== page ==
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I have successfully grown wine caps and shaggy manes in outdoor sawdust beds. Well when I got my first oyster mushroom kit from 100th Monkey Mushrooms I decided to experiment a little.

 

Rather than just cutting a hole and growing them in the box I divided up the substrate. With the first half I distributed it into containers of straw and coffee grounds. You have to pasteurize your substrate first. Look that up if you're unfamiliar with the process. I was able to harvest several flushes of beautiful oysters from this. I even transferred some into new substrate when I thought they were almost spent and had them take off for multiple additional flushes. 

 

With the other half I decided to make an outdoor sawdust bed. Now I'd seen videos of people doing this online, as well as inoculating the logs. What I decided to do was mix the mycelium into the sawdust for step one. For step two I took some firewood chucks, cut some slits in the bottom, and buried them half way horizontally in the sawdust. I had never seen this done, but I thought the mycelium may work its way through the sawdust and into the logs. Well after about a year, and a few very minor oyster fruitings from the sawdust, the logs started producing. I've now gotten probably a dozen good flushes of quality oysters from the logs. In addition I've gotten bonus faun mushrooms, velvet foot and dead man's fingers which found their way in there on their own. These are all edible as well, but you need to know what you're doing. I wish I would have video documented this experiment from the beginning. However if anyone is interested I’ll put a link below to a video overview I did on oysters. In it I show how the project turned out. I’ll also put some pictures of the ones growing from containers.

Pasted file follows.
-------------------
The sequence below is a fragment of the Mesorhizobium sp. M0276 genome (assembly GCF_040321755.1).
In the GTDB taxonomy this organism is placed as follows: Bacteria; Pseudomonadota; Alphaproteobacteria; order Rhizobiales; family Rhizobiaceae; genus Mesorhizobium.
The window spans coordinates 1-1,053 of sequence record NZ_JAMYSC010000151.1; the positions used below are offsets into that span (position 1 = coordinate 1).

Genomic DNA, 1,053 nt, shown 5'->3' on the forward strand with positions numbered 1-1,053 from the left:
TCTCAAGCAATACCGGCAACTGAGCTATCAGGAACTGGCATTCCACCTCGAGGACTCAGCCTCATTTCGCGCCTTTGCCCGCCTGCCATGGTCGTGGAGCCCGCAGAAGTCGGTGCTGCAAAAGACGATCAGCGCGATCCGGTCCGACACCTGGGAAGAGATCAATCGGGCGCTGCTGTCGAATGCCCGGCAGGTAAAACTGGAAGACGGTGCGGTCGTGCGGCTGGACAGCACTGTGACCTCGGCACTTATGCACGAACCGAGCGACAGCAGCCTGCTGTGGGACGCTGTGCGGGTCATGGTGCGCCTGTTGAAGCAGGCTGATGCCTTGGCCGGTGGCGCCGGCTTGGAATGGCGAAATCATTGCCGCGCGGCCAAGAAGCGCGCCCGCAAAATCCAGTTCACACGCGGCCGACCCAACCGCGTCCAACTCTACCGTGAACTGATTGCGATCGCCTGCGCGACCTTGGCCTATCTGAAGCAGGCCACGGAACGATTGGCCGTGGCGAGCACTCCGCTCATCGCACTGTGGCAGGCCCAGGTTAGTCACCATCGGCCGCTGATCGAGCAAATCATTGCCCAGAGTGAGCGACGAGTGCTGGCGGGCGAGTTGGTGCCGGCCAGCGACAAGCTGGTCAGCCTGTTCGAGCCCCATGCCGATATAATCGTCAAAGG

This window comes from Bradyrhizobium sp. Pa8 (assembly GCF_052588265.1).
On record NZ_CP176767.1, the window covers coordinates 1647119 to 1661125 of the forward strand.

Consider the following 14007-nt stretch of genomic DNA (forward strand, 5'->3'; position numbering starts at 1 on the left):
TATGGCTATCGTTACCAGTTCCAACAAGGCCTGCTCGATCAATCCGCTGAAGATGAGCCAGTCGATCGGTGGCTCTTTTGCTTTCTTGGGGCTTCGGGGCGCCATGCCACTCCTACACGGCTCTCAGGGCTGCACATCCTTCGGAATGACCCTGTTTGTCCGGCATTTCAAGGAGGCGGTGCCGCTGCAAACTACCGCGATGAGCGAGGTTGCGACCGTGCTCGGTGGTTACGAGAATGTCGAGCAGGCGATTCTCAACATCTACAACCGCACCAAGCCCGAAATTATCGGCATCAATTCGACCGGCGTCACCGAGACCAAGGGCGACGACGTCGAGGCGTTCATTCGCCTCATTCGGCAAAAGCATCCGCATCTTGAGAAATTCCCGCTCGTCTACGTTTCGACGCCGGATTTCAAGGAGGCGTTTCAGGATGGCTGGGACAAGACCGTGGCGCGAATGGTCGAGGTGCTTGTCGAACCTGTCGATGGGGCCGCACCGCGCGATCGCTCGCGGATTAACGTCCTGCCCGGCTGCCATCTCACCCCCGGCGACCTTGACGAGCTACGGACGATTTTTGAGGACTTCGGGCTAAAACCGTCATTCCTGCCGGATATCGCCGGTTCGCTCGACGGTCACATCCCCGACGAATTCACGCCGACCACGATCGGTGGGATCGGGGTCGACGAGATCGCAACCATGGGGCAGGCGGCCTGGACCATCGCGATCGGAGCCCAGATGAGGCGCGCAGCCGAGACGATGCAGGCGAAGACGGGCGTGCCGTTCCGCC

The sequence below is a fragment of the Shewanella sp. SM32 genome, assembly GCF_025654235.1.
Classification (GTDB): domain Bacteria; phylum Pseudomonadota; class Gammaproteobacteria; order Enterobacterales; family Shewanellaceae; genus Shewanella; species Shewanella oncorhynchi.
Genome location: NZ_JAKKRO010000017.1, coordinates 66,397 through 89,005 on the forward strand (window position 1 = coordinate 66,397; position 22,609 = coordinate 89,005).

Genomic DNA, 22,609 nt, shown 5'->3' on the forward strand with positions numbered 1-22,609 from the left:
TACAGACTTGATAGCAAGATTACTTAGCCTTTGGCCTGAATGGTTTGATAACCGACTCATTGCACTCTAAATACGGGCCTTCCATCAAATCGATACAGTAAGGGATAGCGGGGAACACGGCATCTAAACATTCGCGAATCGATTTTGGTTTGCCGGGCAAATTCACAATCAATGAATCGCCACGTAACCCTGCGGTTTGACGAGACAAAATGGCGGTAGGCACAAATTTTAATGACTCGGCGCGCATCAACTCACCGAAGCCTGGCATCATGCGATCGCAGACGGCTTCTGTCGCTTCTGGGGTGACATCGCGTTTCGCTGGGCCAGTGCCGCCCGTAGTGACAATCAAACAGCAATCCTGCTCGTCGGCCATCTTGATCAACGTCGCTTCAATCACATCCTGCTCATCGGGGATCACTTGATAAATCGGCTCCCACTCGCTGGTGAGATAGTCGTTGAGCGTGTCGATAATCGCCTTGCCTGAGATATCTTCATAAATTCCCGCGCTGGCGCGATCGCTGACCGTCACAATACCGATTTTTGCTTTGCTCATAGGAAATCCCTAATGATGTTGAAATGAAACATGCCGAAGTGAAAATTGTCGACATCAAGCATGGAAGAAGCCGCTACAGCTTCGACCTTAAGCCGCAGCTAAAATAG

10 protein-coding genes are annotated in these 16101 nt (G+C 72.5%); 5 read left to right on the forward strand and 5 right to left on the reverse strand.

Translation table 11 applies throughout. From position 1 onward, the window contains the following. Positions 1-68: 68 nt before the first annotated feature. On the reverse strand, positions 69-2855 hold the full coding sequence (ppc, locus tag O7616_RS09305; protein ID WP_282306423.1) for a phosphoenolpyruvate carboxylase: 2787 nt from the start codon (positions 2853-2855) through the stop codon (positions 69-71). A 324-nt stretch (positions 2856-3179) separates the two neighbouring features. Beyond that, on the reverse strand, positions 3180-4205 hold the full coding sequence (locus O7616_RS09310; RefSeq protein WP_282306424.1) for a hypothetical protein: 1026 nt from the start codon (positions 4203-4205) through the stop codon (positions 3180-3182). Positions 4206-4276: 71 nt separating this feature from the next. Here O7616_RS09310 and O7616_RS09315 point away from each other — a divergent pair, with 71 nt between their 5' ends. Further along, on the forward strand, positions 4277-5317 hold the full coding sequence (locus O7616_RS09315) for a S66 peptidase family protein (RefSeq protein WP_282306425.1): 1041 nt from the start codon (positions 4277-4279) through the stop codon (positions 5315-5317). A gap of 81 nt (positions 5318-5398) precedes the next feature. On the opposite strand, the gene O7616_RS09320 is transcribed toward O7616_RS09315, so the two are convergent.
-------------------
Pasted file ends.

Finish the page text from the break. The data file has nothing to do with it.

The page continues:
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Good video covered a lot of different circumstances including things I didn't know.  Nice to see the variation in color first hand and them growing in different mediums.  Also the drying process.  I'm glad you found you can get a log to grow them from being near the mycelium from a separate growth.

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Oysters are very easy to grow, there's not much chance of contamination because the mycelium grows so quickly and they can grow on practically any substrate.

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Thanks for sharing. I'd like to try your  experiment. When I was in China,  we can buy  Oyster   mushrooms in the open market anytime and it was very cheap like any other vegetables. But here in American supermarket where it is hard to find the oyster mushrooms and it is so expensive which sales by ounces. I love Oyster mushrooms. It is so good to saute with sweet peper , any kind of greens, or use drid oyster mushrooms to make chicken broth rice- nood soup. 

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